Policeman receiving driver's license during a stop.

The real consequences of drunk driving

Injuries, loss of life, jail, lost licenses, higher insurance rates: Drinking and driving isn't worth it.

Plenty of people know that drinking and driving don't mix — but many still do it. Alcohol-impaired driving is the cause of thousands of drinking and driving accidents and fatalities each year. NHTSA data shows that during 2021, 13,384 people died in accidents that involved drunk driving. Drinking and driving is dangerous. Just one drink or a small number of drinks can make you unsafe behind the wheel and put your life and the lives of others at risk.

What is drunk driving?

States differ in what they call it — driving under the influence, driving while intoxicated, drunk driving or impaired driving — but in general, a baseline blood alcohol concentration (BAC) of .08 grams per deciliter (g/dL) or higher is considered alcohol-impaired. For those age 21 and under, zero-tolerance laws criminalize driving with any amount of alcohol. States may also have enhanced penalties in place for those who drive with very high BACs, drive impaired with minors in the vehicle or have multiple convictions.

Physical effects of alcohol in your body

The NHTSA shares that when you drink alcohol, you may experience some physical consequences that will affect your ability to drive. Body functions will be altered more as the alcohol level in your body increases. Some effects are:

  • Vision – Alcohol can blur your vision, cause double vision and may make it difficult to focus.
  • Color distinction – A person’s ability to distinguish colors, such as on road signs, can be affected.
  • Judgment – Past experiences and knowledge are stored in your brain, but alcohol can impair the area of your brain used for judgement.
  • Reaction time – Alcohol can slow your ability to process information and respond while driving.

As a result of drinking, your driving ability to react to traffic, pedestrians, traffic lights and weather events can be compromised. Thus, putting you, your passengers and everyone around you at risk of serious injury or death.

What are the legal consequences of drunk driving?

Alcohol impaired driving is interpreted differently by some states and varies in the penalties and consequences. When you drink and drive, you're compromising cognitive ability and responsiveness, which increases your risk for an accident. Get caught, and a single drunk driving infraction may have legal, financial, personal and even professional ramifications. The Governors Highway Safety Association has state by state information about consequences of drinking and driving. It also provides a state by state breakdown of alcohol-impaired driving laws.

  • Many states suspend your license for varying lengths of time — sometimes up to a year. Multiple convictions typically equal a revocation of a license.
  • Some states require mandatory jail time — even for a first offense — as well as fees and fines.
  • You may be required to install an ignition interlock device on your car; if it detects alcohol, it will prevent you from operating the vehicle.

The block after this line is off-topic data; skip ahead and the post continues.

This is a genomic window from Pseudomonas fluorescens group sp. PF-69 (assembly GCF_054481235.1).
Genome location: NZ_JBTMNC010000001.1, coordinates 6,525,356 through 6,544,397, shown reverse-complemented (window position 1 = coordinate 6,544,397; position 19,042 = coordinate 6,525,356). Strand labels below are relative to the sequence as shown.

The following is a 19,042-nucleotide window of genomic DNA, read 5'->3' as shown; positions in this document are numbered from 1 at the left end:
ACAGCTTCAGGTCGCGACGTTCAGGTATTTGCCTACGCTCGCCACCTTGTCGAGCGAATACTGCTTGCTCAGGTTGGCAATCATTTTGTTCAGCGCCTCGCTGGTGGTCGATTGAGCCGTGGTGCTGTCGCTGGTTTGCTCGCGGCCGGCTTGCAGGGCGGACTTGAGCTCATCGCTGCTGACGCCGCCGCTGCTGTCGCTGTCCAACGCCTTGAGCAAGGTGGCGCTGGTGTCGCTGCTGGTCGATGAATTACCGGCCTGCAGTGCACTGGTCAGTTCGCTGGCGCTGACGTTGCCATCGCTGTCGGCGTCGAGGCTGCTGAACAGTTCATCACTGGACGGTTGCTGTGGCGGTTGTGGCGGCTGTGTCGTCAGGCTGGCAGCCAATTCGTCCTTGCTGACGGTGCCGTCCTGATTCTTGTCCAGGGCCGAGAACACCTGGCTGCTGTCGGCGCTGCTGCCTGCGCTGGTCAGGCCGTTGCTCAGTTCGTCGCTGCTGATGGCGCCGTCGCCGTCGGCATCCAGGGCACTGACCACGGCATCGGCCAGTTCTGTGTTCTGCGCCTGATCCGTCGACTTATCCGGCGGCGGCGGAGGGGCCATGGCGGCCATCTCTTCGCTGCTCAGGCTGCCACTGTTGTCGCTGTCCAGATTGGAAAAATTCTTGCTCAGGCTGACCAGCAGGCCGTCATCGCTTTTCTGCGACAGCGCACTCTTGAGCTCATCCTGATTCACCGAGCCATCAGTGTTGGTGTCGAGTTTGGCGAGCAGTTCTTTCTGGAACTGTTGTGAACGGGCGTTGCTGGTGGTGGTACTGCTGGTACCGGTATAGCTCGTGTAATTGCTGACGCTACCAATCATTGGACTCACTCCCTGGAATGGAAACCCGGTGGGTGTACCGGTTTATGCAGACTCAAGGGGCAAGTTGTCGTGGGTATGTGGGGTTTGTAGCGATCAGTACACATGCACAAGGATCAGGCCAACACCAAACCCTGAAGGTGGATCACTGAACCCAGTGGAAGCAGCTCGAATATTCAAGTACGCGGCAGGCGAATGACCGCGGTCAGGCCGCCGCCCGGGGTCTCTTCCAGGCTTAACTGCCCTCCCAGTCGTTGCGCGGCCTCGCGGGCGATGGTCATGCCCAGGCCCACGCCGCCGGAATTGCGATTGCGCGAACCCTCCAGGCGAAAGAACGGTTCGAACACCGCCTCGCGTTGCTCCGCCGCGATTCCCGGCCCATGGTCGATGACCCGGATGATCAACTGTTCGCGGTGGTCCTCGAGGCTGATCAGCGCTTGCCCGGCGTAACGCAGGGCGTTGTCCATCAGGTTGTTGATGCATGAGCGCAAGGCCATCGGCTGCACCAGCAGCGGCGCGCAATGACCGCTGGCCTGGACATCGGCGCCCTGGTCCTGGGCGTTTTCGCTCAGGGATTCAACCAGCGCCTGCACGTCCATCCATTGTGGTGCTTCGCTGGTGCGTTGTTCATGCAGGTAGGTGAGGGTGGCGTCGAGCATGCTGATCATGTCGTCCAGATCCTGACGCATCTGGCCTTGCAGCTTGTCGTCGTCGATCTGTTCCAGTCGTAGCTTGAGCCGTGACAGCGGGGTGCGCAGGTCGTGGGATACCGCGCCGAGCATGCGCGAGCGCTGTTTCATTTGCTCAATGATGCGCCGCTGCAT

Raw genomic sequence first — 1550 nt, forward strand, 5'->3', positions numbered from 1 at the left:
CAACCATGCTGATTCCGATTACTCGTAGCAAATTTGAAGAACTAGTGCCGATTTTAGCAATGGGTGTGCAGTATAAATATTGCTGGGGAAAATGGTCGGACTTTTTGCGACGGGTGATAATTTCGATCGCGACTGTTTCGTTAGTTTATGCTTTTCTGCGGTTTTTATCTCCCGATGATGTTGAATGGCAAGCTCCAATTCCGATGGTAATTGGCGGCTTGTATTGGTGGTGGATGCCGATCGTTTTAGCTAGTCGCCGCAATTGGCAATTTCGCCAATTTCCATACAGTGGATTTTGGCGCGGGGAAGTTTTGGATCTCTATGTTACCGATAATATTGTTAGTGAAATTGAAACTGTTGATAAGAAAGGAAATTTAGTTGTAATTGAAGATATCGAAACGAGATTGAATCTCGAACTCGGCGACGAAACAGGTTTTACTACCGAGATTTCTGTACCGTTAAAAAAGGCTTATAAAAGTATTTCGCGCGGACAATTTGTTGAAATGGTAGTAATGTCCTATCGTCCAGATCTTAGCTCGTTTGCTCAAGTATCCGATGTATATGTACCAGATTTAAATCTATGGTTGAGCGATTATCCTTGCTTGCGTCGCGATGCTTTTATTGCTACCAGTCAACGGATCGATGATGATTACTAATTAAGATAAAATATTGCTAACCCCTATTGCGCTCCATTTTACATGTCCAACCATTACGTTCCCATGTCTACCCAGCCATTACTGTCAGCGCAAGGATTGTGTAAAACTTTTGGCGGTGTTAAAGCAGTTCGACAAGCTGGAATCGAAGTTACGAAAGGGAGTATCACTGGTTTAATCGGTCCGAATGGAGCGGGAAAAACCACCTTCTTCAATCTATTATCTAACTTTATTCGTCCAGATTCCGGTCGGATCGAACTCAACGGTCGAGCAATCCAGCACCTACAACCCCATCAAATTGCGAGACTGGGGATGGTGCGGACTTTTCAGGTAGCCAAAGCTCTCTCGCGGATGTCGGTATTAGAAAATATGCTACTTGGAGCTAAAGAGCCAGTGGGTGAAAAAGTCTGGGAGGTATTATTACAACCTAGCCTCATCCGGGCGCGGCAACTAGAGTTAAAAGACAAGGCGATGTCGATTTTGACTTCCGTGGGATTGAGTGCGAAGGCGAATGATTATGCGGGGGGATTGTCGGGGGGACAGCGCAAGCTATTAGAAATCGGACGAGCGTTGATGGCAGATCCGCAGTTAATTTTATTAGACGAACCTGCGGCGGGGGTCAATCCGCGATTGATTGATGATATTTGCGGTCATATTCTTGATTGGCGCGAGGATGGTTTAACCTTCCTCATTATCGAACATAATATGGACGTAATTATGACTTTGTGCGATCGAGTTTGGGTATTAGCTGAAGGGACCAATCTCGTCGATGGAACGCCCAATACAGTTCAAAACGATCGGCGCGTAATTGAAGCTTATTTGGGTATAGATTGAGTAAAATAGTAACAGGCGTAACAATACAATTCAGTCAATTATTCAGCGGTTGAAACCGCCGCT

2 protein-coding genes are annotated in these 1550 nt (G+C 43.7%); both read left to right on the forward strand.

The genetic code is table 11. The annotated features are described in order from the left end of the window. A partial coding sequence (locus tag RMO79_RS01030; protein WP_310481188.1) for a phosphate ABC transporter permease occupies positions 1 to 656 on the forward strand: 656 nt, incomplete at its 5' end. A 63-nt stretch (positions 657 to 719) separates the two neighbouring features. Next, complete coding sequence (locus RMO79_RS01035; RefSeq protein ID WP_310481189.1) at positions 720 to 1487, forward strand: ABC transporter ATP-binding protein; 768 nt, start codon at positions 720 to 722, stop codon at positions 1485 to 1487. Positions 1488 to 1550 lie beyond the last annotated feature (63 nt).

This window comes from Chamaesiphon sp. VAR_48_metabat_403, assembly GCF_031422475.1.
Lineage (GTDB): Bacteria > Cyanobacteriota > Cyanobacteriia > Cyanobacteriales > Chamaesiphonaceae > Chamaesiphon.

• A single drunk driving conviction may lead to job loss or restrictions (i.e., operating company vehicles).
  • Higher insurance rates almost always accompany drunk driving convictions and may put your current insurance policy at risk.
  • If you caused an accident while drinking and driving, punitive damages may be claimed against you. Many states will not allow your liability insurance to pay for punitive damages so you may find yourself personally exposed for such damages.

How can you stop drinking and driving?

Make good decisions and plan ahead. Here are some ways to help avoid drunk driving:

  • Always choose a designated driver — every time you go out.
  • If you go out alone, do not drink alcohol. Instead, order a non-alcoholic beverage such as a soft drink or water.
  • If you've been drinking, call a taxi or ridesharing service for a ride.
  • Never get in a car with a driver who has been drinking.

How drinking and driving can impact your insurance

If you are convicted of a DWI or DUI offense, your insurance rates will likely increase dramatically. How much will depend on your coverages and where you live. According to Forbes Advisor, car insurance rates go up 70% on average after you have had a DUI. Additionally, you may need to obtain an SR-22 document to verify you have purchased auto liability insurance.

Now that you have learned about the consequences of drunk driving accidents, you may be interested to learn more about other safe driving topics like essential skills for teen drivers, car safety features or what to do if your car catches fire.

The information in this article was obtained from various sources not associated with State Farm® (including State Farm Mutual Automobile Insurance Company and its subsidiaries and affiliates). While we believe it to be reliable and accurate, we do not warrant the accuracy or reliability of the information. State Farm is not responsible for, and does not endorse or approve, either implicitly or explicitly, the content of any third party sites that might be hyperlinked from this page. The information is not intended to replace manuals, instructions or information provided by a manufacturer or the advice of a qualified professional, or to affect coverage under any applicable insurance policy. These suggestions are not a complete list of every loss control measure. State Farm makes no guarantees of results from use of this information.

State Farm Mutual Automobile Insurance Company
State Farm Indemnity Company
Bloomington, IL

State Farm County Mutual Insurance Company of Texas
Richardson, TX

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